Greenpeace Australia Pacific has slammed the Morrison Government’s decision to release a report on the status of the Great Barrier Reef just days before Christmas when many Australians are distracted by the festive season and surging covid cases.
Yesterday the Australian Government published its updated Reef 2050 plan as it lobbies to keep the global icon off the World Heritage Committee “in danger” list while simultaneously ignoring the fundamental problem of climate change. 
“The Morrison Government has long been derelict in its duty to protect the Great Barrier Reef from the threat of climate change caused by burning fossil fuels and it’s telling that they have sought to bury this report by releasing it just a few days before Christmas,” Greenpeace Australia Pacific CEO David Ritter said.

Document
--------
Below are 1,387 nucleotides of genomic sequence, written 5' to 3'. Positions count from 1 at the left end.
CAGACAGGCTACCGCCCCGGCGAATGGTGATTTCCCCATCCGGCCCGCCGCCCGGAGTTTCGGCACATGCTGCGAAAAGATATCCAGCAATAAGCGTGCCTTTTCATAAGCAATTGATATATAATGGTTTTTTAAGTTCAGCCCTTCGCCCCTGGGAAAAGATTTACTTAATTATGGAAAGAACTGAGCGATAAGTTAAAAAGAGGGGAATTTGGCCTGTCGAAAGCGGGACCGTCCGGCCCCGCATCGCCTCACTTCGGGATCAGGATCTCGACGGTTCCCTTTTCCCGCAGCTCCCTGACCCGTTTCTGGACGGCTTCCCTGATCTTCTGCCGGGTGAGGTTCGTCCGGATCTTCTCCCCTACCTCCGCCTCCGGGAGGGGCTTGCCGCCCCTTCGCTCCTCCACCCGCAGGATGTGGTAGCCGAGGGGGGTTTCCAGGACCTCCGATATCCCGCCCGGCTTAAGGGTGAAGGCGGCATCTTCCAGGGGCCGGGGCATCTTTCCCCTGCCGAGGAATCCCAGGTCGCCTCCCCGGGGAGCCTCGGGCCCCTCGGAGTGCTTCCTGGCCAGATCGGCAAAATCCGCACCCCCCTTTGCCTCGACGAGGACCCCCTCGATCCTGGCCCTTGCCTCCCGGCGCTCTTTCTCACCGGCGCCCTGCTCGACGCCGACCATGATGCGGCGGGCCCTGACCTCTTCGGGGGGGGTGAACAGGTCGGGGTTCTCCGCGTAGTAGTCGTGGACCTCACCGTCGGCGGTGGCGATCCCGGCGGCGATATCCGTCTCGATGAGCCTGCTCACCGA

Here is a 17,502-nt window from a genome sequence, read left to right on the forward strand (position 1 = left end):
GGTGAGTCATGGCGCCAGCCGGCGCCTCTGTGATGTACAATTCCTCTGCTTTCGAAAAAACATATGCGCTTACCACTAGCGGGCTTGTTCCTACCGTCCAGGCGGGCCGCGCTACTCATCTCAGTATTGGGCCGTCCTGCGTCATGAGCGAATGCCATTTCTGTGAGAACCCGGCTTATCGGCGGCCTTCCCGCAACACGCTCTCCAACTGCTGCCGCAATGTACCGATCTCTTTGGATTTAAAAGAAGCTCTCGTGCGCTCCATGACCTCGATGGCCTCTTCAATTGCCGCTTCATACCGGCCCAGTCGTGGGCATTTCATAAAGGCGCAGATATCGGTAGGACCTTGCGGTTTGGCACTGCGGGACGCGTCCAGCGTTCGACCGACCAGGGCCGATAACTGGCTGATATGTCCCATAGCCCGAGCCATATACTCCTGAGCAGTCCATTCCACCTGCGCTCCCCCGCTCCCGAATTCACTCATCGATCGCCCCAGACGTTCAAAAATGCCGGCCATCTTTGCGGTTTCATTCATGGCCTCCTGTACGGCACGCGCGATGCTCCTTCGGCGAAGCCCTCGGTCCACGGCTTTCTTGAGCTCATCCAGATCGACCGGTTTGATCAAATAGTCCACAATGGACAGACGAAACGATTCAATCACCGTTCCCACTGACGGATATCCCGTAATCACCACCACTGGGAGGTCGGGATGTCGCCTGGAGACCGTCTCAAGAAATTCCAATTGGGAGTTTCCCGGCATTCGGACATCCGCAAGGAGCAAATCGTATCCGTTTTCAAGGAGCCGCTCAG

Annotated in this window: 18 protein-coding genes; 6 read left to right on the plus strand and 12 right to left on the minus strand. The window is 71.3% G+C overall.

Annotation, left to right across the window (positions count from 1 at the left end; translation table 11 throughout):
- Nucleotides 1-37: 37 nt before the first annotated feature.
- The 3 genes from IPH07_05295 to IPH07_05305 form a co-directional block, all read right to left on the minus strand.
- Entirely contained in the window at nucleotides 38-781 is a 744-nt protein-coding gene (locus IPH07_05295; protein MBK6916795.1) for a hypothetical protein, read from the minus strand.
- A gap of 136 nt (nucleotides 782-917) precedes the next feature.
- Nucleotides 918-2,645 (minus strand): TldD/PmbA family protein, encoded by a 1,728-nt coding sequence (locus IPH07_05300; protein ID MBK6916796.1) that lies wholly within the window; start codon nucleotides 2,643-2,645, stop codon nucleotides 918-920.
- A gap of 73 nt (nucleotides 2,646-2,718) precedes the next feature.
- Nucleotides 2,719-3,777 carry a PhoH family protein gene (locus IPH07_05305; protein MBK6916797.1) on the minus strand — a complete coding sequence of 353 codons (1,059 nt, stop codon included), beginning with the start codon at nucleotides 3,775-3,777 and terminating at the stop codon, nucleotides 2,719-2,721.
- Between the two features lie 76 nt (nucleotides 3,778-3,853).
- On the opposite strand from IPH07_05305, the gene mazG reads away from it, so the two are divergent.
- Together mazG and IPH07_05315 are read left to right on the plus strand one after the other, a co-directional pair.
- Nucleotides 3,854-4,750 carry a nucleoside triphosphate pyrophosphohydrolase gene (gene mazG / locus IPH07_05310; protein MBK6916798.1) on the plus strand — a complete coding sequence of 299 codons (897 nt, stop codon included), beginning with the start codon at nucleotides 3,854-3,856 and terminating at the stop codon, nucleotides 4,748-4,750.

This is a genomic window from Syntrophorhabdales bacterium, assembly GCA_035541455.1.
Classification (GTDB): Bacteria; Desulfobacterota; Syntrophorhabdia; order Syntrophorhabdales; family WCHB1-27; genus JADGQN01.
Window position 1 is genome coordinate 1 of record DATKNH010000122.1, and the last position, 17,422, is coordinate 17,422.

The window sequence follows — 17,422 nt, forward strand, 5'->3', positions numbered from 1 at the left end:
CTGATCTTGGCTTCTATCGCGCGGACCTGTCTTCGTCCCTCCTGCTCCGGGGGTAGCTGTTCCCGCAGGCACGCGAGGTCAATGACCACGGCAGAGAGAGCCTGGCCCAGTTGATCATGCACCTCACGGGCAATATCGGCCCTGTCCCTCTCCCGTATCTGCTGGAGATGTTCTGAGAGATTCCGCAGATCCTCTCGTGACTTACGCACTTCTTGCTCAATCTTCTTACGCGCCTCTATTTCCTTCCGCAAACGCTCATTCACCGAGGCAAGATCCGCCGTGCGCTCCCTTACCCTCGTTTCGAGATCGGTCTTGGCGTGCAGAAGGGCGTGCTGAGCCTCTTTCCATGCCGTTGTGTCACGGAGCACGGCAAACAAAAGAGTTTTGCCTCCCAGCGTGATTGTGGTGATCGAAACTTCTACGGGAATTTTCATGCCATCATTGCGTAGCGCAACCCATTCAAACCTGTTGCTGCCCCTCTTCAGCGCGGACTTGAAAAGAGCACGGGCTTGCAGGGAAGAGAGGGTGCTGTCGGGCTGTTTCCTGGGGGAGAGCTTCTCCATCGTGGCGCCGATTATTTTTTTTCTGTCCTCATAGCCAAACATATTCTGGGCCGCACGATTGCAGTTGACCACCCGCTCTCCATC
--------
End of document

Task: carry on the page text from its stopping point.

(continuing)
“They’ve sabotaged international negotiations, tried to silence the scientists and now they are trying to sneak this out like vandals in the night”.
“The outlook for the Reef is not good and this so-called plan won’t make much difference because it relies on the government’s fanciful and comprehensively discredited plan to get to net-zero emissions by 2050.
“Instead of playing political games to keep the Reef off the World Heritage Committee’s in danger list, the Morrison Government should live up to its obligations and tackle the root cause of the destruction of the Reef – climate change caused by the mining and burning of coal, oil and gas”.
Australian Government scientists have identified climate change as the number one threat to the Great Barrier Reef, a fact that has been acknowledged by Environment Minister Sussan Ley.
Scientists are currently warning that the Reef, which has suffered three mass bleaching events caused by marine heatwaves in the last five years, is at risk of bleaching again in January next year.
The World Heritage Committee will vote on whether or not to place the Reef on the in danger list at their next meeting in Russia in June. That decision will be informed by a reactive monitoring mission to the Reef in the first half of next year and a report back from Australia that is due before February 1 next year.